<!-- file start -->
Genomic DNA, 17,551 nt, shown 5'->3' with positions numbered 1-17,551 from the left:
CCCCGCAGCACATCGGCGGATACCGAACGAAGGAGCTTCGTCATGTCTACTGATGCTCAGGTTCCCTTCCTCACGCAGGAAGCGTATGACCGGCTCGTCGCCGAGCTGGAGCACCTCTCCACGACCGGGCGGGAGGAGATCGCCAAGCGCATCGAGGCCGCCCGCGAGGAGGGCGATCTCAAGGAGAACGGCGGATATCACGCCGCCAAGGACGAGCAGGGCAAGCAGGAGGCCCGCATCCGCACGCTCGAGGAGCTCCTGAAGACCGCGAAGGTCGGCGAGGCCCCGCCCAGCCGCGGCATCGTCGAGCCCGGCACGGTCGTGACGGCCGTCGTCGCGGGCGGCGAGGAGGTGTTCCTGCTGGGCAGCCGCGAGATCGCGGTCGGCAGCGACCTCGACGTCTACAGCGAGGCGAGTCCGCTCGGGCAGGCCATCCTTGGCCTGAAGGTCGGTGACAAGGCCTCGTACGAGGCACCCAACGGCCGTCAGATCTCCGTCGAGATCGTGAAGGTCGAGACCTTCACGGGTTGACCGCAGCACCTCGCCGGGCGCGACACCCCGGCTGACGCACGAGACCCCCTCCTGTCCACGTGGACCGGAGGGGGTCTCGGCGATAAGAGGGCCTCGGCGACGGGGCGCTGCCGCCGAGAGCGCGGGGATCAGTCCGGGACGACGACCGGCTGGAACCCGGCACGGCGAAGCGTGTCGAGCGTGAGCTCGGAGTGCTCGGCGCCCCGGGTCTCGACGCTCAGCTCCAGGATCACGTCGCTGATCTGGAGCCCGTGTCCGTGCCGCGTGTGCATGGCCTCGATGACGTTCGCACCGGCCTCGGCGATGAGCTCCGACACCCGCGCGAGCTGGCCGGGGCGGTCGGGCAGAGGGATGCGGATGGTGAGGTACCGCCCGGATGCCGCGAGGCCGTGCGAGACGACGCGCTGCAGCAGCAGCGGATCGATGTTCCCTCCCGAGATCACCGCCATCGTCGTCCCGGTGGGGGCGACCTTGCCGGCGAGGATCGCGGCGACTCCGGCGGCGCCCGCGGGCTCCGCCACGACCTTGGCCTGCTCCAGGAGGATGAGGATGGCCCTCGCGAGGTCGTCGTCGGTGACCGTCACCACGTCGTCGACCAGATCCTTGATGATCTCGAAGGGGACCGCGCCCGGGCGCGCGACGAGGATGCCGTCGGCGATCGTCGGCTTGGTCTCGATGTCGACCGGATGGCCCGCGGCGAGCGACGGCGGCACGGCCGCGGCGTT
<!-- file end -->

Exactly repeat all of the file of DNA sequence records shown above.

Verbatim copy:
Genomic DNA, 17,551 nt, shown 5'->3' with positions numbered 1-17,551 from the left:
CCCCGCAGCACATCGGCGGATACCGAACGAAGGAGCTTCGTCATGTCTACTGATGCTCAGGTTCCCTTCCTCACGCAGGAAGCGTATGACCGGCTCGTCGCCGAGCTGGAGCACCTCTCCACGACCGGGCGGGAGGAGATCGCCAAGCGCATCGAGGCCGCCCGCGAGGAGGGCGATCTCAAGGAGAACGGCGGATATCACGCCGCCAAGGACGAGCAGGGCAAGCAGGAGGCCCGCATCCGCACGCTCGAGGAGCTCCTGAAGACCGCGAAGGTCGGCGAGGCCCCGCCCAGCCGCGGCATCGTCGAGCCCGGCACGGTCGTGACGGCCGTCGTCGCGGGCGGCGAGGAGGTGTTCCTGCTGGGCAGCCGCGAGATCGCGGTCGGCAGCGACCTCGACGTCTACAGCGAGGCGAGTCCGCTCGGGCAGGCCATCCTTGGCCTGAAGGTCGGTGACAAGGCCTCGTACGAGGCACCCAACGGCCGTCAGATCTCCGTCGAGATCGTGAAGGTCGAGACCTTCACGGGTTGACCGCAGCACCTCGCCGGGCGCGACACCCCGGCTGACGCACGAGACCCCCTCCTGTCCACGTGGACCGGAGGGGGTCTCGGCGATAAGAGGGCCTCGGCGACGGGGCGCTGCCGCCGAGAGCGCGGGGATCAGTCCGGGACGACGACCGGCTGGAACCCGGCACGGCGAAGCGTGTCGAGCGTGAGCTCGGAGTGCTCGGCGCCCCGGGTCTCGACGCTCAGCTCCAGGATCACGTCGCTGATCTGGAGCCCGTGTCCGTGCCGCGTGTGCATGGCCTCGATGACGTTCGCACCGGCCTCGGCGATGAGCTCCGACACCCGCGCGAGCTGGCCGGGGCGGTCGGGCAGAGGGATGCGGATGGTGAGGTACCGCCCGGATGCCGCGAGGCCGTGCGAGACGACGCGCTGCAGCAGCAGCGGATCGATGTTCCCTCCCGAGATCACCGCCATCGTCGTCCCGGTGGGGGCGACCTTGCCGGCGAGGATCGCGGCGACTCCGGCGGCGCCCGCGGGCTCCGCCACGACCTTGGCCTGCTCCAGGAGGATGAGGATGGCCCTCGCGAGGTCGTCGTCGGTGACCGTCACCACGTCGTCGACCAGATCCTTGATGATCTCGAAGGGGACCGCGCCCGGGCGCGCGACGAGGATGCCGTCGGCGATCGTCGGCTTGGTCTCGATGTCGACCGGATGGCCCGCGGCGAGCGACGGCGGCACGGCCGCGGCGTT